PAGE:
With the rain we have had in the past few weeks, we are all chomping at the bit to get out and get started with harvest. That being said; I want to give my short talk on the risk of compaction that we will experience sometime this coming fall. This whole decision is a balancing act, to say the least; it is where we are looking to reduce harvest loss and protect future impacts to root development and yield if at all possible.
The problem is we become pretty task-oriented this time of year and probably push the envelope as much as if not more than we should. This is not wrong, but we still need to keep the long-term goals of your operation in mind as much as we can. Compaction becomes one of those “pay the band later” kind of problems. We may not even notice until it has caused us the pain. The longer it doesn’t show severe effects it becomes the death by 1,000 paper cuts scenario where it just chips away at yield and doesn’t clamp down hard.
All I am asking is that we pay attention to what is happening where the rubber meets the field and watch for signs that you may be causing a problem. Speaking of rubber, the tires on your equipment both help and hurt us as they relate directly to compaction. The newer tires on today’s tractor with lower inflation requirements can reduce the compaction potential of a 200 hp tractor to that of one with a 50 hp rating or to near zero economic issues. Tractors alone in general only attribute to surface compaction which is easily remedied in most cases. The problem comes in when we take those same size and type of tires and thanks to ASAE design standards our combine is where we have problems. Those tires can carry more weight but the tradeoff is the force that they exert on the soil, and this causes much deeper compaction that is harder for us to remediate. One of the ways you can control this is to control traffic across your fields since 80% of compaction is caused in the first pass, each additional pass does not have a significant effect on additional compaction.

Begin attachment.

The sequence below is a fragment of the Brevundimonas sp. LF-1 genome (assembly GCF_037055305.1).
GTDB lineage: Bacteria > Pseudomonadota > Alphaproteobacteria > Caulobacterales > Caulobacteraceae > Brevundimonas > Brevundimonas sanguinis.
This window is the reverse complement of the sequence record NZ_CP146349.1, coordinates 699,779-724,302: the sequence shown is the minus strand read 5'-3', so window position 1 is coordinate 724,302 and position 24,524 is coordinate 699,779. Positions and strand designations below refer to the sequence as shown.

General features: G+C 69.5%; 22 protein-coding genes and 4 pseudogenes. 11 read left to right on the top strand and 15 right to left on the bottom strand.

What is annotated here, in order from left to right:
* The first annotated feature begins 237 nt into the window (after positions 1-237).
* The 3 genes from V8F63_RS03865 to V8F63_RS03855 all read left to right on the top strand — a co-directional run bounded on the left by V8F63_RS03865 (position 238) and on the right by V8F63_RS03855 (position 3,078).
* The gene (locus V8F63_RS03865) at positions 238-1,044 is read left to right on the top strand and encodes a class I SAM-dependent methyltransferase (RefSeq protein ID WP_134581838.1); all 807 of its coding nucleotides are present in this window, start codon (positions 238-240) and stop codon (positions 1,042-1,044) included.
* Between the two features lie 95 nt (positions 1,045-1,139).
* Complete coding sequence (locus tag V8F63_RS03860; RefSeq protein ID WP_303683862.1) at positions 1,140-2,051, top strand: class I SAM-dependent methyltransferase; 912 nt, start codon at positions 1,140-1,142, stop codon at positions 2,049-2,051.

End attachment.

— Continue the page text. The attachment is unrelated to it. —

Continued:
All in all, I am not telling you not to go harvest, I am just asking that if all signs show you can wait a day or half a day, please do. Because as we get to talking about managing nitrogen and water more efficiently in the future for the benefit of your bottom line, compaction plays a huge role in both of those things. All of our decisions are interconnected in your operation, and this one is no exception. Most of all as you get out there and start pushing that envelope, BE SAFE because no field operation is more important than you getting home better than when you left.